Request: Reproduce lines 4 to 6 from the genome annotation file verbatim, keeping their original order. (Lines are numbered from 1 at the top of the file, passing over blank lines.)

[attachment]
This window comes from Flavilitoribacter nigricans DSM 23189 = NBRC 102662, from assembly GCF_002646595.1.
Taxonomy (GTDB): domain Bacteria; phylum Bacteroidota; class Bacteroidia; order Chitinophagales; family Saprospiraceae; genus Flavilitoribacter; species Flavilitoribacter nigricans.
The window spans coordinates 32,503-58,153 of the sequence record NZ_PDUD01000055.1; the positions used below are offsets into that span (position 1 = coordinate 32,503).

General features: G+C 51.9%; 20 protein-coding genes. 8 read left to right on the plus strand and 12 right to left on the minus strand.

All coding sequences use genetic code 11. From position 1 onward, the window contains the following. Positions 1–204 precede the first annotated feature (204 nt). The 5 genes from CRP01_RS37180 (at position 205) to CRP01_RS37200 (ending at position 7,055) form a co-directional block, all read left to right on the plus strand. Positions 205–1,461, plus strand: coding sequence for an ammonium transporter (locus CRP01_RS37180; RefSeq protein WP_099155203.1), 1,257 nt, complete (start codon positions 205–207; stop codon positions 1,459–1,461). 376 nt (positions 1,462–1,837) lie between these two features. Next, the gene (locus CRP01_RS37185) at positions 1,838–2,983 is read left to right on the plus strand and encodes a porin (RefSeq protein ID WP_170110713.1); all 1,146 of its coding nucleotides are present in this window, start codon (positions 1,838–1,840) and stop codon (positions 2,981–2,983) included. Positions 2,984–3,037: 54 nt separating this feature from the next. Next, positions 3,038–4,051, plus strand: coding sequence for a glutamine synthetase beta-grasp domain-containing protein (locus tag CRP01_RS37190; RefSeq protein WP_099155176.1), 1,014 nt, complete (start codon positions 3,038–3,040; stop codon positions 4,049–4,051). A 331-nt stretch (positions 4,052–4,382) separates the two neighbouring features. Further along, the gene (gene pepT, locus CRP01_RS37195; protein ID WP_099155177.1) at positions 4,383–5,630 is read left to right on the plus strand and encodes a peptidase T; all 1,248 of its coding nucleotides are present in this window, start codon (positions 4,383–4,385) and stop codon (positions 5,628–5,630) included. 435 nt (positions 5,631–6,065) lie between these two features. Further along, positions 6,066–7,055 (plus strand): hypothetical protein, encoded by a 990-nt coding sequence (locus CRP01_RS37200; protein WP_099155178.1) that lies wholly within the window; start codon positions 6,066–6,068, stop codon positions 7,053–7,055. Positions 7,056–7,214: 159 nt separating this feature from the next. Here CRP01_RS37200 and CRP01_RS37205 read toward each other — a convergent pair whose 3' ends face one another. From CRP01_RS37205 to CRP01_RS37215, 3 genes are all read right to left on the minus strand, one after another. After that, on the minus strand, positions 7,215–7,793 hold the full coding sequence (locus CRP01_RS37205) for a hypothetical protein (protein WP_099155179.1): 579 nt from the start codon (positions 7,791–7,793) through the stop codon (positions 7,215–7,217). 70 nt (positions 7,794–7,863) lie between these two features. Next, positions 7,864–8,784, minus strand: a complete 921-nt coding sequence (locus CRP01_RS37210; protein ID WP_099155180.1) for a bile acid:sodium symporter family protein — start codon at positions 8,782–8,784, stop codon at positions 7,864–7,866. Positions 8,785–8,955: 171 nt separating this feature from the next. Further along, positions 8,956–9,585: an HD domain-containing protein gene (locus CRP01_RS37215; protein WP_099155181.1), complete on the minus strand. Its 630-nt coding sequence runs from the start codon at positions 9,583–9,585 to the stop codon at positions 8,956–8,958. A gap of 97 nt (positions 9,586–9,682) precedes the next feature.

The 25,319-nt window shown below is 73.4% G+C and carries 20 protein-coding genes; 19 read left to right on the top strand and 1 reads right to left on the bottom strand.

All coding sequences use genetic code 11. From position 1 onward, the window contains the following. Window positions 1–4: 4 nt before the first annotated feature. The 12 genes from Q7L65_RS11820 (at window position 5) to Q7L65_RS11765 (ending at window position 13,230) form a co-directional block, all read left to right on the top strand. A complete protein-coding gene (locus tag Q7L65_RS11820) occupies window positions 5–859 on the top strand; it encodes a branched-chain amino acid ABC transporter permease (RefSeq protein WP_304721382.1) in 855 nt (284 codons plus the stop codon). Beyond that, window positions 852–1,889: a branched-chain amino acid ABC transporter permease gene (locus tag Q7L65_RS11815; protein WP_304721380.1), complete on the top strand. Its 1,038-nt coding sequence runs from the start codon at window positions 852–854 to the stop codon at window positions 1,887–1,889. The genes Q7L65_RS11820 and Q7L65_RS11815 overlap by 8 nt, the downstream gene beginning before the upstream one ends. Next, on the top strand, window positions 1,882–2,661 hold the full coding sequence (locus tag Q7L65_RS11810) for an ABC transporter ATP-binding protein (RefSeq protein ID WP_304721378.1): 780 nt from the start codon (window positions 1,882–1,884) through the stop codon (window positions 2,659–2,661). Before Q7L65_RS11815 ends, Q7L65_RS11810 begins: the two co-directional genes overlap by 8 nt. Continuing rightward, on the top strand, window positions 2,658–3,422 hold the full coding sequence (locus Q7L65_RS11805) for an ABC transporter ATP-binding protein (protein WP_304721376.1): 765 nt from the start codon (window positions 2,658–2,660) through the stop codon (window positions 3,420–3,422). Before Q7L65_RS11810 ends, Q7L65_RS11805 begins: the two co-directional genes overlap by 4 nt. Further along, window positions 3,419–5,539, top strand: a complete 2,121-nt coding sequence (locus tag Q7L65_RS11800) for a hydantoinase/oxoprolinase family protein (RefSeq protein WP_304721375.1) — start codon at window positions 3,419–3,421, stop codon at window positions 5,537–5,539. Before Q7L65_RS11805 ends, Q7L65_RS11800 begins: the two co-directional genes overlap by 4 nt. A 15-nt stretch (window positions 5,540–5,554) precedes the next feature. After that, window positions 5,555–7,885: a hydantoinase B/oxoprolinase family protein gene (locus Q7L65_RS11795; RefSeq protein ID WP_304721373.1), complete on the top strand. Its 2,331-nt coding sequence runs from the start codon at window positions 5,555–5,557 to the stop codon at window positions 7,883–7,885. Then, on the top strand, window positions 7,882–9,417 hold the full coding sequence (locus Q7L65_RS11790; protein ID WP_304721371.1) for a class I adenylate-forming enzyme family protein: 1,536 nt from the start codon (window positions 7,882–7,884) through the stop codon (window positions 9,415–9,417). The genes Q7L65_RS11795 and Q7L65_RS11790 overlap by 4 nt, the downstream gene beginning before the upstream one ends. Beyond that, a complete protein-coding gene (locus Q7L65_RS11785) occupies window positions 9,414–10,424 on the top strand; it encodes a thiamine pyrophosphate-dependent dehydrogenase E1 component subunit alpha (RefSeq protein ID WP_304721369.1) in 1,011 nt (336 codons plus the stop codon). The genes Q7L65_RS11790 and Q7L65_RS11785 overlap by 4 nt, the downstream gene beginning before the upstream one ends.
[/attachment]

General features: G+C 51.9%; 20 protein-coding genes. 8 read left to right on the plus strand and 12 right to left on the minus strand.

All coding sequences use genetic code 11. From position 1 onward, the window contains the following. Positions 1–204 precede the first annotated feature (204 nt). The 5 genes from CRP01_RS37180 (at position 205) to CRP01_RS37200 (ending at position 7,055) form a co-directional block, all read left to right on the plus strand. Positions 205–1,461, plus strand: coding sequence for an ammonium transporter (locus CRP01_RS37180; RefSeq protein WP_099155203.1), 1,257 nt, complete (start codon positions 205–207; stop codon positions 1,459–1,461). 376 nt (positions 1,462–1,837) lie between these two features. Next, the gene (locus CRP01_RS37185) at positions 1,838–2,983 is read left to right on the plus strand and encodes a porin (RefSeq protein ID WP_170110713.1); all 1,146 of its coding nucleotides are present in this window, start codon (positions 1,838–1,840) and stop codon (positions 2,981–2,983) included. Positions 2,984–3,037: 54 nt separating this feature from the next. Next, positions 3,038–4,051, plus strand: coding sequence for a glutamine synthetase beta-grasp domain-containing protein (locus tag CRP01_RS37190; RefSeq protein WP_099155176.1), 1,014 nt, complete (start codon positions 3,038–3,040; stop codon positions 4,049–4,051). A 331-nt stretch (positions 4,052–4,382) separates the two neighbouring features. Further along, the gene (gene pepT, locus CRP01_RS37195; protein ID WP_099155177.1) at positions 4,383–5,630 is read left to right on the plus strand and encodes a peptidase T; all 1,248 of its coding nucleotides are present in this window, start codon (positions 4,383–4,385) and stop codon (positions 5,628–5,630) included. 435 nt (positions 5,631–6,065) lie between these two features. Further along, positions 6,066–7,055 (plus strand): hypothetical protein, encoded by a 990-nt coding sequence (locus CRP01_RS37200; protein WP_099155178.1) that lies wholly within the window; start codon positions 6,066–6,068, stop codon positions 7,053–7,055. Positions 7,056–7,214: 159 nt separating this feature from the next. Here CRP01_RS37200 and CRP01_RS37205 read toward each other — a convergent pair whose 3' ends face one another. From CRP01_RS37205 to CRP01_RS37215, 3 genes are all read right to left on the minus strand, one after another. After that, on the minus strand, positions 7,215–7,793 hold the full coding sequence (locus CRP01_RS37205) for a hypothetical protein (protein WP_099155179.1): 579 nt from the start codon (positions 7,791–7,793) through the stop codon (positions 7,215–7,217). 70 nt (positions 7,794–7,863) lie between these two features. Next, positions 7,864–8,784, minus strand: a complete 921-nt coding sequence (locus CRP01_RS37210; protein ID WP_099155180.1) for a bile acid:sodium symporter family protein — start codon at positions 8,782–8,784, stop codon at positions 7,864–7,866. Positions 8,785–8,955: 171 nt separating this feature from the next. Further along, positions 8,956–9,585: an HD domain-containing protein gene (locus CRP01_RS37215; protein WP_099155181.1), complete on the minus strand. Its 630-nt coding sequence runs from the start codon at positions 9,583–9,585 to the stop codon at positions 8,956–8,958. A gap of 97 nt (positions 9,586–9,682) precedes the next feature.

The 25,319-nt window shown below is 73.4% G+C and carries 20 protein-coding genes; 19 read left to right on the top strand and 1 reads right to left on the bottom strand.